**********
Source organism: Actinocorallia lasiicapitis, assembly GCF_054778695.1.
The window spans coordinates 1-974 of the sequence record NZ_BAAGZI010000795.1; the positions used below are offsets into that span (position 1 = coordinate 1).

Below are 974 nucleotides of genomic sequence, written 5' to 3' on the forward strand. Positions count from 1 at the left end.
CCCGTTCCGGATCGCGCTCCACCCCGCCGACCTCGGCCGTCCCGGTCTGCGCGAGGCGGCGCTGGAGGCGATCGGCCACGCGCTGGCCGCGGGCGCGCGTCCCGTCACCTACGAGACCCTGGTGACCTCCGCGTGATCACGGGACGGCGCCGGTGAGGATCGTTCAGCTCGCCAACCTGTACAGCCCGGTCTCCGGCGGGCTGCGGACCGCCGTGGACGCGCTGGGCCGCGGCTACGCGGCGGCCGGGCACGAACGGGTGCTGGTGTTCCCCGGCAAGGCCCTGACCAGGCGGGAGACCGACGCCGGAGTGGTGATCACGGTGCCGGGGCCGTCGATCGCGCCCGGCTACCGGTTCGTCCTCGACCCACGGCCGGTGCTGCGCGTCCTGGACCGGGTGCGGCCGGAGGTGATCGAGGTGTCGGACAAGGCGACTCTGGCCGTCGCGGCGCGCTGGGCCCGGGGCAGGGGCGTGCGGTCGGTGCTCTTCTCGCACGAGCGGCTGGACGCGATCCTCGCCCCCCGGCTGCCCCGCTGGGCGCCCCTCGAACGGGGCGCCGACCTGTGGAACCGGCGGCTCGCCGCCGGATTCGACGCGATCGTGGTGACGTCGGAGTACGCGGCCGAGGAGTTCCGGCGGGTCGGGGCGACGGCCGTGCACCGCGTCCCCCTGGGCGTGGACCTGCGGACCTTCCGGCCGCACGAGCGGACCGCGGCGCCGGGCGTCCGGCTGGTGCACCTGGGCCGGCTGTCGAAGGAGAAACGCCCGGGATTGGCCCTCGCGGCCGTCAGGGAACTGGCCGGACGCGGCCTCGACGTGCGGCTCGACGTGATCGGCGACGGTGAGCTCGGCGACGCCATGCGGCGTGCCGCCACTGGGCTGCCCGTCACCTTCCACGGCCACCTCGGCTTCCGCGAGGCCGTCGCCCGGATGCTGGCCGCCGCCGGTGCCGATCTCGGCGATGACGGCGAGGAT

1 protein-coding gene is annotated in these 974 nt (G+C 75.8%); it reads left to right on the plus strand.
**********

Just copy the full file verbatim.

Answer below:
Source organism: Actinocorallia lasiicapitis, assembly GCF_054778695.1.
The window spans coordinates 1-974 of the sequence record NZ_BAAGZI010000795.1; the positions used below are offsets into that span (position 1 = coordinate 1).

Below are 974 nucleotides of genomic sequence, written 5' to 3' on the forward strand. Positions count from 1 at the left end.
CCCGTTCCGGATCGCGCTCCACCCCGCCGACCTCGGCCGTCCCGGTCTGCGCGAGGCGGCGCTGGAGGCGATCGGCCACGCGCTGGCCGCGGGCGCGCGTCCCGTCACCTACGAGACCCTGGTGACCTCCGCGTGATCACGGGACGGCGCCGGTGAGGATCGTTCAGCTCGCCAACCTGTACAGCCCGGTCTCCGGCGGGCTGCGGACCGCCGTGGACGCGCTGGGCCGCGGCTACGCGGCGGCCGGGCACGAACGGGTGCTGGTGTTCCCCGGCAAGGCCCTGACCAGGCGGGAGACCGACGCCGGAGTGGTGATCACGGTGCCGGGGCCGTCGATCGCGCCCGGCTACCGGTTCGTCCTCGACCCACGGCCGGTGCTGCGCGTCCTGGACCGGGTGCGGCCGGAGGTGATCGAGGTGTCGGACAAGGCGACTCTGGCCGTCGCGGCGCGCTGGGCCCGGGGCAGGGGCGTGCGGTCGGTGCTCTTCTCGCACGAGCGGCTGGACGCGATCCTCGCCCCCCGGCTGCCCCGCTGGGCGCCCCTCGAACGGGGCGCCGACCTGTGGAACCGGCGGCTCGCCGCCGGATTCGACGCGATCGTGGTGACGTCGGAGTACGCGGCCGAGGAGTTCCGGCGGGTCGGGGCGACGGCCGTGCACCGCGTCCCCCTGGGCGTGGACCTGCGGACCTTCCGGCCGCACGAGCGGACCGCGGCGCCGGGCGTCCGGCTGGTGCACCTGGGCCGGCTGTCGAAGGAGAAACGCCCGGGATTGGCCCTCGCGGCCGTCAGGGAACTGGCCGGACGCGGCCTCGACGTGCGGCTCGACGTGATCGGCGACGGTGAGCTCGGCGACGCCATGCGGCGTGCCGCCACTGGGCTGCCCGTCACCTTCCACGGCCACCTCGGCTTCCGCGAGGCCGTCGCCCGGATGCTGGCCGCCGCCGGTGCCGATCTCGGCGATGACGGCGAGGAT

1 protein-coding gene is annotated in these 974 nt (G+C 75.8%); it reads left to right on the plus strand.